I’m happy to report that we have introduced my godson, Bryce, to the joys of Christmas movies last year – we had a pizza dinner and watched MY favorite – “A Christmas Story.” What a wonderful memory I will take away from this difficult holiday season – and all because Ralphie was willing to don the pink bunny suit just one more time to make a little boy giggle.

I wish you all a few laughs and a few tears courtesy of Hollywood as we near Christmas Day. May George Bailey inspire you, may Scrooge not be you, may Buddy remind you of the childish joy of the season….

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If you look at the top of almost any Christmas tree, you’ll probably see either a star or an angel. Both are important, integral, and co-mingled elements of the nativity story – both are needed to signal the tremendous miracle that occurred 2,000 years ago. And yet I find the angels are among us every day…

The star atop the tree symbolizes the Star of Bethlehem, leading shepherds and kings alike to the Baby Jesus. How wonderful it is that a bright blazing symbol still sits atop our trees, reminding us of the way back to Jesus. My parents’ tree has had the same blue and silver foil star for at least the last 30 years so, when I started my own tree tradition here in Maryland, I selected a star to sit atop the tree.

But, now that I have gotten older, I am going to add an angel to sit prominently near the top. I don’t know why but I have always been fascinated most by the angelic element of the Christmas story.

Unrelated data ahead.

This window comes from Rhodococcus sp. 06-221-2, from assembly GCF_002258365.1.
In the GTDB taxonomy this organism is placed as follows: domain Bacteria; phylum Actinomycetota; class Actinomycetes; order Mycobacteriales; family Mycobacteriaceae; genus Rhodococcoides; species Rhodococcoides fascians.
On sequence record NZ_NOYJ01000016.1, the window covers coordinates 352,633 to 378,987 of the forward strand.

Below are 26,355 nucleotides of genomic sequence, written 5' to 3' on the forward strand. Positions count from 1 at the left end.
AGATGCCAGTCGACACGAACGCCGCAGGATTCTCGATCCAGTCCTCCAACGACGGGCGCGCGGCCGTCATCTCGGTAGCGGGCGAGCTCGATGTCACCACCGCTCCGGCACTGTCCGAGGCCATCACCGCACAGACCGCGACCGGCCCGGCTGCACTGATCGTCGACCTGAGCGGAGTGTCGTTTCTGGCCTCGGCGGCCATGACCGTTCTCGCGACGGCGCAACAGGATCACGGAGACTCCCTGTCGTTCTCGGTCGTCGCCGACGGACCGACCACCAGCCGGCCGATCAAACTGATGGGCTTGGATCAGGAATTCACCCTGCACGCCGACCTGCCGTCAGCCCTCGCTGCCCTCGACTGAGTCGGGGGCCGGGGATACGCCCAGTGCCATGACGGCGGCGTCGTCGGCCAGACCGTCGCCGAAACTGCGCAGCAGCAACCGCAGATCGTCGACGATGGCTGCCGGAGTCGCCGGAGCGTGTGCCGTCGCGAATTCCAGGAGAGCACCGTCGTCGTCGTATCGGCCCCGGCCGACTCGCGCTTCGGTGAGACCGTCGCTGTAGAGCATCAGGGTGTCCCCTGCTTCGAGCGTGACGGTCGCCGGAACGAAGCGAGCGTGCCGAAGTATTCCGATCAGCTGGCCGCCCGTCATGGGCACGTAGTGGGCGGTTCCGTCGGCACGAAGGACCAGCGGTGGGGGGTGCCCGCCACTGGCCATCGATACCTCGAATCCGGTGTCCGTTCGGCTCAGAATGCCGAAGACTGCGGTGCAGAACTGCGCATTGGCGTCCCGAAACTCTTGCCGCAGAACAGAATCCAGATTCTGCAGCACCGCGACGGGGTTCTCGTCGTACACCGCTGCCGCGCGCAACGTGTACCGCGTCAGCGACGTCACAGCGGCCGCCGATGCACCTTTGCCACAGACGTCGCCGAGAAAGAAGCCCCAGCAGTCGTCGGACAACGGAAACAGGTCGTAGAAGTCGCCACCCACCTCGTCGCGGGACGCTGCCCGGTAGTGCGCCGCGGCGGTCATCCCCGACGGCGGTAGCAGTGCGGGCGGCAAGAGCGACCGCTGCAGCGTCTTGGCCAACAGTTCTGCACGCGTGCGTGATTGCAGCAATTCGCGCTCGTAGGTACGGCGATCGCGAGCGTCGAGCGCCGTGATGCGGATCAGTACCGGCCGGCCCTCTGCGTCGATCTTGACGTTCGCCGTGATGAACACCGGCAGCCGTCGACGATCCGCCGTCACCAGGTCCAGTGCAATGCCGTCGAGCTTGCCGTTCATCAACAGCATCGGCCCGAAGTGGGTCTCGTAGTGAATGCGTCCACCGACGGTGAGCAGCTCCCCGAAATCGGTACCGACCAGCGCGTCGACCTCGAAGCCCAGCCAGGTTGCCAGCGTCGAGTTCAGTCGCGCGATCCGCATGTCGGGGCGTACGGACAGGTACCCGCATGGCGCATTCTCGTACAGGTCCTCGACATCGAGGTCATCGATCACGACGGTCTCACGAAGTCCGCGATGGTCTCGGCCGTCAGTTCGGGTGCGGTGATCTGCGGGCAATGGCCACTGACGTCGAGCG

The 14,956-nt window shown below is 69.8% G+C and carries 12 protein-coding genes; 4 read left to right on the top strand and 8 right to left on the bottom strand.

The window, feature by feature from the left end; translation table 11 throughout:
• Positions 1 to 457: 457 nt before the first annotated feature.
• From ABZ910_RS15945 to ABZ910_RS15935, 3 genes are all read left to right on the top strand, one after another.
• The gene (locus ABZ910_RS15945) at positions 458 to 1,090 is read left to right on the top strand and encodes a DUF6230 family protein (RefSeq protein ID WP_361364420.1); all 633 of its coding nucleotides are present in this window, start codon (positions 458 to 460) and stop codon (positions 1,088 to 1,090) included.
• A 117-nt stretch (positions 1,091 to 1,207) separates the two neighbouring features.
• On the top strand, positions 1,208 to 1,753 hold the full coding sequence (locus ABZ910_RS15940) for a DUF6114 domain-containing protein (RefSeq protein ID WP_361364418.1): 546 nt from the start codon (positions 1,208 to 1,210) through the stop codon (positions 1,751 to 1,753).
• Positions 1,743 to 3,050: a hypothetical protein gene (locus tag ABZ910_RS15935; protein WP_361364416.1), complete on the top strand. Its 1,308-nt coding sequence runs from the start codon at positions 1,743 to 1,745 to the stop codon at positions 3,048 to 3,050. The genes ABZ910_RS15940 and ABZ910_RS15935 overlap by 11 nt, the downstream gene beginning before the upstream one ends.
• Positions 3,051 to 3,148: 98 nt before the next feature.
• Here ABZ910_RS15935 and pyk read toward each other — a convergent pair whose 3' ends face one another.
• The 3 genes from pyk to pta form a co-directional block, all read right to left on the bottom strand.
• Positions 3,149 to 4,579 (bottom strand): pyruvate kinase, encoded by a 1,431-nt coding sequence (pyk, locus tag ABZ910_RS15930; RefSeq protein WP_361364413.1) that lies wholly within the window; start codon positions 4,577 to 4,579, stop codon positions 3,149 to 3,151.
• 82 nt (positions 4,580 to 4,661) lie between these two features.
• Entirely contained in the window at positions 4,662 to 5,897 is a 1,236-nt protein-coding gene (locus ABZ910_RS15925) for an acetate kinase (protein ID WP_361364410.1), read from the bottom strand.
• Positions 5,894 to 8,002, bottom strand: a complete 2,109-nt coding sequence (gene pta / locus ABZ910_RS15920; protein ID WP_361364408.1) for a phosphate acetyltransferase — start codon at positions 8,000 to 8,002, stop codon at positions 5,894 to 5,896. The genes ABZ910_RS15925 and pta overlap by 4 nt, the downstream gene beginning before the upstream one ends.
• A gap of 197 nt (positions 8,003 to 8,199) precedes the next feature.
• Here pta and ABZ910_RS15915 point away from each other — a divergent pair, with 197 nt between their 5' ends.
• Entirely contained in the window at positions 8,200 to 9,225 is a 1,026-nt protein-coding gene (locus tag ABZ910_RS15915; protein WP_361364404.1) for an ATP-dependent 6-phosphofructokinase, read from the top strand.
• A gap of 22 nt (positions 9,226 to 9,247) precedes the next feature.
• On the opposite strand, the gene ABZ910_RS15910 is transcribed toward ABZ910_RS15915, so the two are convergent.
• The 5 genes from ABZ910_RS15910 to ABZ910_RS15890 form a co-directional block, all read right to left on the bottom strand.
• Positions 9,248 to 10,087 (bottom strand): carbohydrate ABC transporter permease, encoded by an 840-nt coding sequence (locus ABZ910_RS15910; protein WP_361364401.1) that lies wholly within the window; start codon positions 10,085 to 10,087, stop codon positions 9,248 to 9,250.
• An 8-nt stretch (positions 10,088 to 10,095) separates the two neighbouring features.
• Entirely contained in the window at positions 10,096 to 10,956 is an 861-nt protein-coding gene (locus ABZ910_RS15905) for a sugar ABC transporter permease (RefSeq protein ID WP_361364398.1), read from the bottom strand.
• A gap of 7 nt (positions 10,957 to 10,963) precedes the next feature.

I’d like to believe that I have angels all around me, guiding me through this tricky world. I know some of you out there must be thinking I’ve lost my mind and will next be talking about ghosts and voodoo priestesses – but I absolutely believe in angels! I think that the people we’ve lost, loved ones and friends, keep an eye on us and help to protect and shield us. And, I am SURE that someone up there is helping me navigate.

One of my all-time favorite Christmas movies is It’s A Wonderful Life. George Bailey’s guardian angel, Clarence, shows him how valuable he is to the world, to his family, to his friends, and to his town. How amazing is a God that can send an emissary to prove our worth to ourselves!

So many of us have lost someone we truly loved – and I ‘d like to believe that God simply needed them in heaven more than we do. He needs their help as friends for those in heaven and as angels for us on earth.

So, I will add an angel to my Christmas tree, as a tip of the hat to my angels up there who are guiding me!